As the year moves into its later months, Forestry Corporation also ramps up preparations for the coming 2020-21 bushfire season, said Forestry Corporation’s Senior Manager of Forest Stewardship Kathy Lyons.
“While 2020 has been as busy a year as anyone can recall, our energy is still focused on what needs to happen for the fire season ahead,” Ms Lyons said.
“Our hazard reduction burning and trail maintenance programs continue in our cooler months.
“Likewise our teams are also running fire training and fitness tests, with new measures in place in response to COVID-19.”
“We need to be confident staff are ready to manage the firefront, so fitness tests, scenario-based exercises and a program of hazard reduction burning are essential.”
Working for the long-term
Forestry is a long-term industry and the industry is focused on replanting and regrowing forests so they continue producing renewable, sustainable timber products for the future.
These fires were large, their impact substantial and recovery is an ongoing challenge. However Forestry Corporation is committed to working with the local timber industry so Australian communities have a long-term timber supply into the future.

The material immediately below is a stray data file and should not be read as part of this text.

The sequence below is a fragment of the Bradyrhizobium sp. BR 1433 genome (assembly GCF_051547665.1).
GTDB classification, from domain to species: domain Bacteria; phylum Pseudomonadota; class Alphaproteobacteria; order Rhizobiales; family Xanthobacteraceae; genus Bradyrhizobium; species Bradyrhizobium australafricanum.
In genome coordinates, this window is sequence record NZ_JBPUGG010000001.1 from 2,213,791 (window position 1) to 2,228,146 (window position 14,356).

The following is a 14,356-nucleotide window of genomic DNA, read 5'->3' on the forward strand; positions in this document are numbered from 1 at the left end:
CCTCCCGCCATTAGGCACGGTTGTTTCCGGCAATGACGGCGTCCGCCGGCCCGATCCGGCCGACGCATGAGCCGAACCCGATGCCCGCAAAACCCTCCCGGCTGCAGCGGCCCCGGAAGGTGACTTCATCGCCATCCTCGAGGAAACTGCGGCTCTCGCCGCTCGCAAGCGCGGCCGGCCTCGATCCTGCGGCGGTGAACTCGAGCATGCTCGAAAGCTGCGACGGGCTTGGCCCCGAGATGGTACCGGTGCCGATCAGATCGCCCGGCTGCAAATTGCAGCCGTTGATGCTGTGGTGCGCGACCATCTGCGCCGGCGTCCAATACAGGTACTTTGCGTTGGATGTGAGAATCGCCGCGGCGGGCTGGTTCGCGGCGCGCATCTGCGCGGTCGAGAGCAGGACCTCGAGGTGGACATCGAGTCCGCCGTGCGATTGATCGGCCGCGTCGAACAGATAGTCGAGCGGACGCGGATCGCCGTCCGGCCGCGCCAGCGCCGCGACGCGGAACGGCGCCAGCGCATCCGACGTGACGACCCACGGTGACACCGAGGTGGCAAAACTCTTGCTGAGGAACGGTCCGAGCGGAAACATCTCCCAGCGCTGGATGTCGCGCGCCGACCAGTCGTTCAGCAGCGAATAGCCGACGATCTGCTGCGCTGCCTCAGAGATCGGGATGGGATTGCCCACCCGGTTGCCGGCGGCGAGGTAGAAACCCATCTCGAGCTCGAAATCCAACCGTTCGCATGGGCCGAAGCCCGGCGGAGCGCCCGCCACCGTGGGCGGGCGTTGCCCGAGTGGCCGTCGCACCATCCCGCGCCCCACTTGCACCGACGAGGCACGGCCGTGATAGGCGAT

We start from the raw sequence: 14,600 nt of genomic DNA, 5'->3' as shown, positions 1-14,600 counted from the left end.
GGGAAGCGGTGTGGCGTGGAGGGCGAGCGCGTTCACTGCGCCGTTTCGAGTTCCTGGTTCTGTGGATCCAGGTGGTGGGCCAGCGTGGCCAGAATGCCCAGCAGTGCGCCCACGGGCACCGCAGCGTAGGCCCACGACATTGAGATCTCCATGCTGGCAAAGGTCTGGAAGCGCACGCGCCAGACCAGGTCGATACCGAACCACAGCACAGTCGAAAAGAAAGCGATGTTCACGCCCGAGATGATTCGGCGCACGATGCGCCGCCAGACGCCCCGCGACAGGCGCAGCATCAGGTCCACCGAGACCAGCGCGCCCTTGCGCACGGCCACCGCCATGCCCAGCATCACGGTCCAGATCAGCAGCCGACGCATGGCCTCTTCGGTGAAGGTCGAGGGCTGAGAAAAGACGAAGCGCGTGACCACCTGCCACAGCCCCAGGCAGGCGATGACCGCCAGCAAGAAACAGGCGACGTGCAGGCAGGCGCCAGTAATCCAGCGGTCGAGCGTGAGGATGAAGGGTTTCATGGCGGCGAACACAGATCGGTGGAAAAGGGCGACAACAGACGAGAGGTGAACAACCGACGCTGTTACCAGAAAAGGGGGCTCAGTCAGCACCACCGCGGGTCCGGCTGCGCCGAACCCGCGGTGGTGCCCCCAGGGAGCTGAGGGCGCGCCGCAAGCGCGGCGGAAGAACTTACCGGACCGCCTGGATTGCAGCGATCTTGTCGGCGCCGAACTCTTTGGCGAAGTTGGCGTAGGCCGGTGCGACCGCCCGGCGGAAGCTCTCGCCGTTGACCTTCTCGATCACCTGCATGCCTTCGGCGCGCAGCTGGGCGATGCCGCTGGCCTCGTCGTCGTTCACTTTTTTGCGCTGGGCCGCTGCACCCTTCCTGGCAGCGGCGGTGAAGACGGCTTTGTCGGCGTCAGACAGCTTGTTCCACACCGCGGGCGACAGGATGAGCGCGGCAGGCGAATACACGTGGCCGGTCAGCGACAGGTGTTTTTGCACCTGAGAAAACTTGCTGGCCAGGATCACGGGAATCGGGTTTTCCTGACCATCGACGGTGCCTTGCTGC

Forestry Corporation of NSW’s Grafton Nursery Manager Kath French said that much work is happening to set up a record 2021 planting season.
“Following last summer’s fires, we are preparing to double the nursery’s output next year to replant affected plantations,” Ms French said
“Forestry is a long term-industry and every time we sow a seed, we are planning more than 30 years into the future to provide an essential timber product for the next generation.”
Forestry Corporation is one of 28 forests certified under AS 4708 – Sustainable Forest Management. This standard is used by Australian forest growers to make Responsible Wood and PEFC claims on forest products. Underpinning certification is a long term commitment by forest growers to the management and rejuvenation of forests – but for present and long term use. In this series, Responsible Wood has explored the frontline, the work ahead and the recovery process. To find out more about the Responsible Wood Certification System and the Australian Standard for Sustainable Forest Management please visit the Responsible Wood website.
Photo credits courtesy of Forestry Corporation NSW.